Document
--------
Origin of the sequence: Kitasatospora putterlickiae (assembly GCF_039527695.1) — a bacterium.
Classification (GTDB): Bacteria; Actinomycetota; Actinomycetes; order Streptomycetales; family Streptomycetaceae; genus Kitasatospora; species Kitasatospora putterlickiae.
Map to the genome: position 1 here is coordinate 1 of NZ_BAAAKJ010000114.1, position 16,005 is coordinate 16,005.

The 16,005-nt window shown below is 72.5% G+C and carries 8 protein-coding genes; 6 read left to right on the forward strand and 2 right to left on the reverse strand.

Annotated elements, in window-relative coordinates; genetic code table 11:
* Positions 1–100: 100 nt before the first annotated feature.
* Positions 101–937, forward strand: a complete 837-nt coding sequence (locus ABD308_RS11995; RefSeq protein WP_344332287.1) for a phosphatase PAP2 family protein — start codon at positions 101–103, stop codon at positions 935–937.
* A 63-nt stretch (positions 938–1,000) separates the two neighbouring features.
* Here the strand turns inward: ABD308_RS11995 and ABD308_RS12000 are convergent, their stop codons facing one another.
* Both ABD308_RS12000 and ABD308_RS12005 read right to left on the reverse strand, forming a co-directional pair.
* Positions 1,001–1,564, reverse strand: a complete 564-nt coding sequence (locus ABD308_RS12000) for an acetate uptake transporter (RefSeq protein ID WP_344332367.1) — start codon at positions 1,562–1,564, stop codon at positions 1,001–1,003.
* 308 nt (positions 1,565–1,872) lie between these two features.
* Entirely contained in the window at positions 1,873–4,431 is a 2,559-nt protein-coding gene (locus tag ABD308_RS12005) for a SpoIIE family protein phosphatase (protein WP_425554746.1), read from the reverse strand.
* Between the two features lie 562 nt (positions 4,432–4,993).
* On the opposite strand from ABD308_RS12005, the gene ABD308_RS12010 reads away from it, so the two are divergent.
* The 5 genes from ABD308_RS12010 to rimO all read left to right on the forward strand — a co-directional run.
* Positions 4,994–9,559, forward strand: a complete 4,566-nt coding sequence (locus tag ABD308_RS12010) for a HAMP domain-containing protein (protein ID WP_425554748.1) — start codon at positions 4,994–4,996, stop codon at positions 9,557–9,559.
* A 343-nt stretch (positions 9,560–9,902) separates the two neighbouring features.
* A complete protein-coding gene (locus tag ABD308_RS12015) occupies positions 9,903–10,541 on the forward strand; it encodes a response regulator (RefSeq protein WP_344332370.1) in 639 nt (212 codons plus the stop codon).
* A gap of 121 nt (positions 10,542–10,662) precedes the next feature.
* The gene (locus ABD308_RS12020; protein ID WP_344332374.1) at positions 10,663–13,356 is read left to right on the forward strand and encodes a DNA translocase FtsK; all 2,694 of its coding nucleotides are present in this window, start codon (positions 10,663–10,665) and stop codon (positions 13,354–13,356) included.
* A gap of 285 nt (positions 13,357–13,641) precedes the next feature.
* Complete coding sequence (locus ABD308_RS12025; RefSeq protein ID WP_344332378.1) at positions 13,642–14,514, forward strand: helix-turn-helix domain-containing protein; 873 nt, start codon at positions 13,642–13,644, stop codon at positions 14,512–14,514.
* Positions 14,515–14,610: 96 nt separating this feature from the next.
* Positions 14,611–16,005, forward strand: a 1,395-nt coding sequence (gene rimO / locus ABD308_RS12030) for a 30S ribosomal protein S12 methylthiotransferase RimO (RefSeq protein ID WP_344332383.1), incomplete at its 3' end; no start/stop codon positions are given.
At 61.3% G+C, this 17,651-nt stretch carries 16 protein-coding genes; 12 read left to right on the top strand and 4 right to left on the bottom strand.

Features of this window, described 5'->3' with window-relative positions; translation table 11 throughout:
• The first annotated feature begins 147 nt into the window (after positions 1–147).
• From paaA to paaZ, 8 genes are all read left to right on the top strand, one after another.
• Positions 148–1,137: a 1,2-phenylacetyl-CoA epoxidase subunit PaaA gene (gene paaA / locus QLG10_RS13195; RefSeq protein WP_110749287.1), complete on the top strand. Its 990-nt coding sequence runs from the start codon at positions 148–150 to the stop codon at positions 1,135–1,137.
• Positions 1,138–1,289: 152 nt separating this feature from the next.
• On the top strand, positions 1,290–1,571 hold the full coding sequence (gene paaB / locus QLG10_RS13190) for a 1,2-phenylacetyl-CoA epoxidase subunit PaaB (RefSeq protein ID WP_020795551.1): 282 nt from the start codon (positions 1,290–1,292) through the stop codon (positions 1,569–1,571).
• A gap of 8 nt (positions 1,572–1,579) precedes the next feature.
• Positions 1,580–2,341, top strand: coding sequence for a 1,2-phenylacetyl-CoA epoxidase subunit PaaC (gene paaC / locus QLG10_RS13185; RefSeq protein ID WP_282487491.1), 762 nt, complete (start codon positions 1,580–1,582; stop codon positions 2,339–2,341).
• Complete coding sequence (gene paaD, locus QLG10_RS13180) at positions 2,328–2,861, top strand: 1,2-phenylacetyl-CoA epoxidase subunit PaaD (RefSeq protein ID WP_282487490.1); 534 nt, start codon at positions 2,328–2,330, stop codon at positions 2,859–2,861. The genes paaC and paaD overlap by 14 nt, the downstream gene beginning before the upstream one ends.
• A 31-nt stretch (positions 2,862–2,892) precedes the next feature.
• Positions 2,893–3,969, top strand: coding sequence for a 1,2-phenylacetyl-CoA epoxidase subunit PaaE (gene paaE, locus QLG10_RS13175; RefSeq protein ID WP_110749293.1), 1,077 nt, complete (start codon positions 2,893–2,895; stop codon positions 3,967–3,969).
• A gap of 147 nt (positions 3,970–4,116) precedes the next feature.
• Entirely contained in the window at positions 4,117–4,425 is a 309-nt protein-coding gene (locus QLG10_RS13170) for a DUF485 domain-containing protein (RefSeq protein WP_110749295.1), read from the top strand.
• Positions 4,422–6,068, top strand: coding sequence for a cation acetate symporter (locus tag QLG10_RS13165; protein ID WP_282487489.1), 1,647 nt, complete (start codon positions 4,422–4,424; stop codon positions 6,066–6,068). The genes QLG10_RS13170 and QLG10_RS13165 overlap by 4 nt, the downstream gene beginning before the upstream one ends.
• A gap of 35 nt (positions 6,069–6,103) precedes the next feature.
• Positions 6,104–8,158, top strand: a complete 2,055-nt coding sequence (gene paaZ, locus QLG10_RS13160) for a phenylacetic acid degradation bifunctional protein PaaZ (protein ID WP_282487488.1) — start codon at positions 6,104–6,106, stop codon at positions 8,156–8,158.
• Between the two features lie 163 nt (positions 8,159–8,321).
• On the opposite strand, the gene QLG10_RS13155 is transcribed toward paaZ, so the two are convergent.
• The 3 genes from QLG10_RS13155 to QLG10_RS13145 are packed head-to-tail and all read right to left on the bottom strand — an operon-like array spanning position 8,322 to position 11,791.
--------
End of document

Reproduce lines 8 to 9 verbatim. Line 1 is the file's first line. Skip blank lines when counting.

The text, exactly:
* A 63-nt stretch (positions 938–1,000) separates the two neighbouring features.
* Here the strand turns inward: ABD308_RS11995 and ABD308_RS12000 are convergent, their stop codons facing one another.